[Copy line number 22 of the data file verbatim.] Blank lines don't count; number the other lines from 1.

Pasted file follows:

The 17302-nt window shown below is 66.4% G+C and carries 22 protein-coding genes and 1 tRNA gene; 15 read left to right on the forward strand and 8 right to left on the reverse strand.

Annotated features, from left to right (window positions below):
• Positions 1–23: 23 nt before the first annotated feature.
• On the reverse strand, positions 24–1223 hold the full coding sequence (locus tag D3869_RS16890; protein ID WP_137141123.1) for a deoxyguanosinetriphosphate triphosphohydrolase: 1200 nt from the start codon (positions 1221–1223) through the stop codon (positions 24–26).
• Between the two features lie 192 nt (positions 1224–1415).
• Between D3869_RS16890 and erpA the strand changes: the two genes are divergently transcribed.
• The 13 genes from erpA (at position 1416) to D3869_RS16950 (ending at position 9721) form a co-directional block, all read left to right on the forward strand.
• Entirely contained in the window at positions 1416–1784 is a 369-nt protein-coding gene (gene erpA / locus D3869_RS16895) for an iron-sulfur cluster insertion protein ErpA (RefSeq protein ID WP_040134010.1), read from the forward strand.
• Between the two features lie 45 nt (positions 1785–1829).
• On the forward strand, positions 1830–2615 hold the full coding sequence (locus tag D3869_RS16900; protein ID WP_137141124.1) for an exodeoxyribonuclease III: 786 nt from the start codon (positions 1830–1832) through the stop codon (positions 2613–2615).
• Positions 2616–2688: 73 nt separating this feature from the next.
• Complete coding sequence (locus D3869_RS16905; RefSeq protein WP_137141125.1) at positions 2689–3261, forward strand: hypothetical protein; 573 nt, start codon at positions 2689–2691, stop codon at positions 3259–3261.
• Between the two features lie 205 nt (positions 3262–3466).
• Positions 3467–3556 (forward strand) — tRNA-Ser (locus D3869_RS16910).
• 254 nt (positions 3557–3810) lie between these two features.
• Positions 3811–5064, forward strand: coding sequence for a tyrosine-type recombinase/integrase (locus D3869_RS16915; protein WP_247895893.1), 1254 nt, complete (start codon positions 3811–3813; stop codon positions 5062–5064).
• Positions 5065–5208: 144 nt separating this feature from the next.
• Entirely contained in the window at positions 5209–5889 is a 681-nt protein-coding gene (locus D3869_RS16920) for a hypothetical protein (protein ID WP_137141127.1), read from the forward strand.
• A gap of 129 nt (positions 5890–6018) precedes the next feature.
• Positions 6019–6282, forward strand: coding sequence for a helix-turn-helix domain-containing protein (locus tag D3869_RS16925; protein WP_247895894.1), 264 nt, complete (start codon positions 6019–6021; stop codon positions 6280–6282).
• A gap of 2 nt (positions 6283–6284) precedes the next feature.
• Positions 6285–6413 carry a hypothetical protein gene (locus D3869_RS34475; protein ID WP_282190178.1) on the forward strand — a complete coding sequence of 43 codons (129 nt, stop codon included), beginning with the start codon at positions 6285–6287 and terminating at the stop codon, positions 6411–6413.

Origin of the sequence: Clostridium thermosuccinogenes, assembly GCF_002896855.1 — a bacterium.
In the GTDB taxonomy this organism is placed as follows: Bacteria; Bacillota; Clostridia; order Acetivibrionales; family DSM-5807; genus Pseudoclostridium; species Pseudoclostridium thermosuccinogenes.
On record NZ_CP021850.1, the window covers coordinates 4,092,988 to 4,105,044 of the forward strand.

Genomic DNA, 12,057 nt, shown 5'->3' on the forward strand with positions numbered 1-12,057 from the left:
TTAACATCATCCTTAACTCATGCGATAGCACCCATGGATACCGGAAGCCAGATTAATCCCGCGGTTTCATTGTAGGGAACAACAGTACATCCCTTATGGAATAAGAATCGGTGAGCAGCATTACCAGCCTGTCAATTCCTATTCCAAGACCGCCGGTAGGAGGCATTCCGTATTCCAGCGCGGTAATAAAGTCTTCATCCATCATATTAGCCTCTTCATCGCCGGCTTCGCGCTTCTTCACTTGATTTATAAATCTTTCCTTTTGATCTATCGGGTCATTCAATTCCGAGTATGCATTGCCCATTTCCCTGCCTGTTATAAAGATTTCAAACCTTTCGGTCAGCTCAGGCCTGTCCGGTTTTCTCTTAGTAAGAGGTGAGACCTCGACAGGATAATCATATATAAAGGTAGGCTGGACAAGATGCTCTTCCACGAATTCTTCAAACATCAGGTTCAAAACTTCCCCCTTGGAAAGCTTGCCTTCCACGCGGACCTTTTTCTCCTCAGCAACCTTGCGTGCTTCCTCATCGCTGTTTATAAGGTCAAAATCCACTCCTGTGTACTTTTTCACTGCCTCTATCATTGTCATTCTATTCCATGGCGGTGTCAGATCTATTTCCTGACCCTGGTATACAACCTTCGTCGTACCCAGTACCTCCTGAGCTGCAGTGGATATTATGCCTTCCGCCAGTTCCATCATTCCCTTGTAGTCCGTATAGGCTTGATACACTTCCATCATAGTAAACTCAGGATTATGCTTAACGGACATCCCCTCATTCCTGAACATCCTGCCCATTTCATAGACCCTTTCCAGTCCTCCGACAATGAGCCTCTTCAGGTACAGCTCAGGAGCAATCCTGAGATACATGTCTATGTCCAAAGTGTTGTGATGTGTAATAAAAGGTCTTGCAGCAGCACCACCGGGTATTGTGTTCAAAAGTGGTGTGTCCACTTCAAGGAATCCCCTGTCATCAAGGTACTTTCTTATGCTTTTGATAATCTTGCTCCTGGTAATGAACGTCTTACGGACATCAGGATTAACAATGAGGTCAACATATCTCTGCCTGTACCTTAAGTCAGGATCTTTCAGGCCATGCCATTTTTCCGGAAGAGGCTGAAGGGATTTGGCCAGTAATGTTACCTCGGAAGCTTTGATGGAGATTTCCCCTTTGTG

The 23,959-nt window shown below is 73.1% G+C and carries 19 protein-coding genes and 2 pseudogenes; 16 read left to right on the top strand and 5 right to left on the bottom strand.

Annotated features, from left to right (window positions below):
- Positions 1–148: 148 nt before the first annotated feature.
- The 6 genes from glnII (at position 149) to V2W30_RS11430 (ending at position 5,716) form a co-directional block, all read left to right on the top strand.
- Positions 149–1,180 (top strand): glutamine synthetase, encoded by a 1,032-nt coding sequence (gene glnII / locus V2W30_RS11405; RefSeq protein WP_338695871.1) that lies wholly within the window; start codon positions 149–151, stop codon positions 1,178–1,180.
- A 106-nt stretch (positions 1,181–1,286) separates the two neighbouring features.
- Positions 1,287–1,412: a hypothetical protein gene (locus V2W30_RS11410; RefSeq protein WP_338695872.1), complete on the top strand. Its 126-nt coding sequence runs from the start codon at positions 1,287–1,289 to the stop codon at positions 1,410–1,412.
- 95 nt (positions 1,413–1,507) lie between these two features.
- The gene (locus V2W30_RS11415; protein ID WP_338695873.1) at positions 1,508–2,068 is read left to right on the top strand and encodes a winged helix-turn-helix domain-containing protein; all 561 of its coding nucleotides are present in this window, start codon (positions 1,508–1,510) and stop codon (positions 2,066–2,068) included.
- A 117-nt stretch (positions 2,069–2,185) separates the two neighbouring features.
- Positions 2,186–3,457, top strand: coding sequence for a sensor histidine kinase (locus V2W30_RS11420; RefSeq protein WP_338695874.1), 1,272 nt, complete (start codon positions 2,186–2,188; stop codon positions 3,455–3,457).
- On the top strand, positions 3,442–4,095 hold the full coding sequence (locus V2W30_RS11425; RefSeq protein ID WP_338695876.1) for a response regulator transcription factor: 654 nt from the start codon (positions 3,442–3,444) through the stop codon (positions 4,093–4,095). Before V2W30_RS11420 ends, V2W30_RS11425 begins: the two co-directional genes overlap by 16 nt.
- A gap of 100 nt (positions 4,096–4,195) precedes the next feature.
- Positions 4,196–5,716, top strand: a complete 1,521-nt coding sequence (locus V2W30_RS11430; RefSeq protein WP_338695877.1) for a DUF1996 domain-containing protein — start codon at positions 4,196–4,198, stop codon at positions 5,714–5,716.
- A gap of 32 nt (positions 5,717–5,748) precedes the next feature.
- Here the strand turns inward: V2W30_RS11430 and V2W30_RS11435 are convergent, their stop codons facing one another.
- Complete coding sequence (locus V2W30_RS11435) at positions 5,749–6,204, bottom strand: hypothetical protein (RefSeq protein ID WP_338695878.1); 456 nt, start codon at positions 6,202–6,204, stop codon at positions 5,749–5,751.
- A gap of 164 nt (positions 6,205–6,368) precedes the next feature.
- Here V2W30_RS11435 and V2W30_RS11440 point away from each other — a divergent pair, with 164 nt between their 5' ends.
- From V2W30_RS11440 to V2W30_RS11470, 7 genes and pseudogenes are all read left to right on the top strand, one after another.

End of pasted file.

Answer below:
• Positions 6285–6413 carry a hypothetical protein gene (locus D3869_RS34475; protein ID WP_282190178.1) on the forward strand — a complete coding sequence of 43 codons (129 nt, stop codon included), beginning with the start codon at positions 6285–6287 and terminating at the stop codon, positions 6411–6413.